1. I am curious about the lawfulness of the President’s decision (for oppositions, as well as for all other first instance proceedings before the EPO). At the very least, G1/21 provides a reason to suspect that the decision is unlawful, to the extent that it does not require “good reasons” to be demonstrated for selecting the VICO format.

    It is amazing to see that the EPO’s Legal Division does not appear to have spotted that there are clear reasons to believe that President’s decision could well be unlawful. On the other hand, would we ever find out if the Legal Division has cautioned the President against taking that decision?

    In any event, it is highly significant that the President’s decision closes the door to separate appeals against decisions to impose the VICO format for oral proceedings. This is for two reasons.

    Firstly, there are reasons to believe that, according to principles of established EPO case law, a decision to impose VICO is a “decision” in substance, and is therefore open to appeal. To quote from the CLBA (https://www.epo.org/law-practice/legal-texts/html/caselaw/2022/e/clr_iii_k_3_1.htm):
    “The decisive question was whether the document at issue, when objectively interpreted in its context, could have been understood by its addressees as a final, i.e. not merely preliminary, and binding determination of substantive or procedural issues by the competent organ of the EPO”.

    A decision to impose VICO indeed represents a final determination on a procedural issue by a competent organ of the EPO. It is therefore doubtful whether the President of the EPO has the power to deny parties to opposition proceedings the right to appeal against such a decision.

    Secondly, denying parties a separate right of appeal against decisions to impose VICO makes those decisions effectively impossible to set aside, even if they are unlawful. This is because there is very little chance of any Board of Appeal ordering a re-run of first instance oral proceedings in the correct (in-person) format. Also, even if they did, this would not put the appellant in the same position as they would have been if the first instance department had not (unlawfully) imposed VICOs. This is firstly because of the loss of time. However, for opposition proceedings, the fact that the patentee will already have heard all of the opponents’ arguments (and vice versa) means that a re-run can never provide the hearing that the appellant should have had.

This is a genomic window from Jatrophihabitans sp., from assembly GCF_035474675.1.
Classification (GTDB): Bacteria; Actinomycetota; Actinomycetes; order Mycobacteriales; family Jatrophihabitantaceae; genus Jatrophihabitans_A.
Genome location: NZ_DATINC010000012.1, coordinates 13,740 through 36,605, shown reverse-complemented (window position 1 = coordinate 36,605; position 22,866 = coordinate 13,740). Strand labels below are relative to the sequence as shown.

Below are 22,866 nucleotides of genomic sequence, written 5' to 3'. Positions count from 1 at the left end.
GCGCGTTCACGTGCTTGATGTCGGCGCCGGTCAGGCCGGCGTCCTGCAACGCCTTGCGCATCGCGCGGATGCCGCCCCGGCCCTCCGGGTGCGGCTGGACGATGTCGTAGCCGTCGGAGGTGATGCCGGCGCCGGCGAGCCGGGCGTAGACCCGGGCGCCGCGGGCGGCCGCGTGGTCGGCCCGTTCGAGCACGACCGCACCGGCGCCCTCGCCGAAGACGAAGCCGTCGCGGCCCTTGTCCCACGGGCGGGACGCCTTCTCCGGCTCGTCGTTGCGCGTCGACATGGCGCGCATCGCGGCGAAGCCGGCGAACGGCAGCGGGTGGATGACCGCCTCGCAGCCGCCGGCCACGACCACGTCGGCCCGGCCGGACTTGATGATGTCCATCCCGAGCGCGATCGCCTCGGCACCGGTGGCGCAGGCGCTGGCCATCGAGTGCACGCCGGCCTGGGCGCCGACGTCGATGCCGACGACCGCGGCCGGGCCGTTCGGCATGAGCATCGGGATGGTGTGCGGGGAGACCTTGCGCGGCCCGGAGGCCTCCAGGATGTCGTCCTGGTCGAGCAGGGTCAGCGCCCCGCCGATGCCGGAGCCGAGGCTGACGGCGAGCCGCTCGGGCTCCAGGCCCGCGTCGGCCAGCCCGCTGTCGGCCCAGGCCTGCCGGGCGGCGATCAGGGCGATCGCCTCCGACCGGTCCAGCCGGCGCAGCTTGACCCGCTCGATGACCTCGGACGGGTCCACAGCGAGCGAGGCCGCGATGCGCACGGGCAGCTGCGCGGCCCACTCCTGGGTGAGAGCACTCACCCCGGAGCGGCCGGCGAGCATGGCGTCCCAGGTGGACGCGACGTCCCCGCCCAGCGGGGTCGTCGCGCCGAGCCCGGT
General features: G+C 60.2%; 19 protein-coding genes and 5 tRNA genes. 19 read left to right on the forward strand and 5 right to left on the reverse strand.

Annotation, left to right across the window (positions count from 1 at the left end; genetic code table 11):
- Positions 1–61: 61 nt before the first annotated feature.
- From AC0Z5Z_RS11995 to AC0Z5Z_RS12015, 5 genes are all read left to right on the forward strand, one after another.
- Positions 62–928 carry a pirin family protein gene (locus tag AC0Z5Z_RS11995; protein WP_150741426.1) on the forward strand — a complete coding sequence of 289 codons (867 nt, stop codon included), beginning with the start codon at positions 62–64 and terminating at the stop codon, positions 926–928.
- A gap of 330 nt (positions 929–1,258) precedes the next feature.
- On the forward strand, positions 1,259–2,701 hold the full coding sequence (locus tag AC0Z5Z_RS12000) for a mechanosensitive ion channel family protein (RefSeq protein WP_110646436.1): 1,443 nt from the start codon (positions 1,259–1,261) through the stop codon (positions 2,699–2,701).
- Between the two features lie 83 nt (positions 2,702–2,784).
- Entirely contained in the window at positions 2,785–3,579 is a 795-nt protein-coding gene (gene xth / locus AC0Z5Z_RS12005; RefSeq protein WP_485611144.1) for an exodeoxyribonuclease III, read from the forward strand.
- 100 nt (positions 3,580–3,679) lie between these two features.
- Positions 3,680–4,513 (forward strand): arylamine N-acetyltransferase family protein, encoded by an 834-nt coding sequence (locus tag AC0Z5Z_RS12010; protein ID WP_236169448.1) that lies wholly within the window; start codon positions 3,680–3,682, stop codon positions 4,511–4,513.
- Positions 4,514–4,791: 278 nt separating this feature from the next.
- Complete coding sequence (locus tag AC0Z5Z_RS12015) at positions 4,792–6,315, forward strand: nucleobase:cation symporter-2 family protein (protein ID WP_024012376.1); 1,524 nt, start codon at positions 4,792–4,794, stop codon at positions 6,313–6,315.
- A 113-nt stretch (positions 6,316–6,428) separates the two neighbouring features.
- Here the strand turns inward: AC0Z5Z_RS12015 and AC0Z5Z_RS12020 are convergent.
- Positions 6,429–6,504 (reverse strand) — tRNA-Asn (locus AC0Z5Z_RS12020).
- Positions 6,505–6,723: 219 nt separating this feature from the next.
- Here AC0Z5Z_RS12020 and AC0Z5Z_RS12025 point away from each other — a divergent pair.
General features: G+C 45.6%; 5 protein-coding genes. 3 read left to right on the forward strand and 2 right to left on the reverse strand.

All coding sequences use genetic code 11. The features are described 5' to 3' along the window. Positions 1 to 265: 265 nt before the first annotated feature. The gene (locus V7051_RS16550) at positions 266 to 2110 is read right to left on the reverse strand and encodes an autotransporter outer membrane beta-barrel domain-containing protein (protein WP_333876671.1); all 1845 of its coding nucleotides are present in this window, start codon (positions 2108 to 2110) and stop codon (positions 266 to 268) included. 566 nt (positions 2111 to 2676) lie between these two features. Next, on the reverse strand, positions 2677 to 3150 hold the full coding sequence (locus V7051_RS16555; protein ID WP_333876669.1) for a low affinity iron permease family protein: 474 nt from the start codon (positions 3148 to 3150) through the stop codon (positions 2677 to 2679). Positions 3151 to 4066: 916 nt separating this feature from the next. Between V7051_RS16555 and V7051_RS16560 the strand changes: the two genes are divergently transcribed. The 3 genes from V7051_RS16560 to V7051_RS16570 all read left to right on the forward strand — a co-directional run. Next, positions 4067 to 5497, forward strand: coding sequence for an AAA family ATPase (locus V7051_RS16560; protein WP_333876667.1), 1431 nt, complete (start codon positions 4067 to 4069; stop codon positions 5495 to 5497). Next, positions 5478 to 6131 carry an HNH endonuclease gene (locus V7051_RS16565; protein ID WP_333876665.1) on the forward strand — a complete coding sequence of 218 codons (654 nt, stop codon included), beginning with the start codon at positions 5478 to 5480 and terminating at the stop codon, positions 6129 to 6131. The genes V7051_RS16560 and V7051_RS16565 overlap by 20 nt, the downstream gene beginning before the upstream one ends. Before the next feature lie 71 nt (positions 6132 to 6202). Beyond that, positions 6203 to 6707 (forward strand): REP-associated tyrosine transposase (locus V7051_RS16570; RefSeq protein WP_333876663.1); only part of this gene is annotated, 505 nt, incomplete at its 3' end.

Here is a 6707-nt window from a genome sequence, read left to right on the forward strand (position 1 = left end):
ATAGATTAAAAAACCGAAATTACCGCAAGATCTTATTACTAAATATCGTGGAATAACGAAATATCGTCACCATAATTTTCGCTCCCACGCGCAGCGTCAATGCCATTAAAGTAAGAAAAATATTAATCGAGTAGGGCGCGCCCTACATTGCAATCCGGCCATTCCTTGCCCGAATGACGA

Whilst VICOs have their place, and are a really useful format in the right circumstances, I seriously worry that the EPO management’s lack of regard to the rule of law is getting completely out of control.

  2. The mere purpose of any survey commissioned by the EPO has the aim of obtaining the result desired by the upper management. Should the result of the survey not be to the liking of the upper management, it is simply ignored or presented in such a way that the result confirms the views of the upper management. In the present case, it was to show that users plebiscite OP in the form of ViCo.

    Following the “results” of the survey, it is without surprise that the president of the EPO has decided on 22.11.2022, that all OP before examining divisions, opposition divisions, the Legal Division and the Receiving Section are to be held as by videoconference.

    Mandatory OP by ViCo in first instance have actually been introduced in order to save on office space, so that some buildings can be sold and more money ends in the “cooperation” budget.

    The Covid pandemic was a good pretext to push such a change trough and ignore the EPC and its Rules of Implementation.

    That the EPO adapts its procedures to new possibilities offered by modern telecommunication means is not at stake. This should however not be imposed on the users.

    The users have to be given the choice. If all parties agree on OP by ViCo then the OP should be held by ViCo. If one party prefers OP in-person, the OP should be held in a mixed mode. That a mixed mode for OP might not be to the liking of some lobbying group, it remains that lobbyists should not be allowed to decide what is good for all. But just look at what happens with the UPC where the same lobbying group has been very active!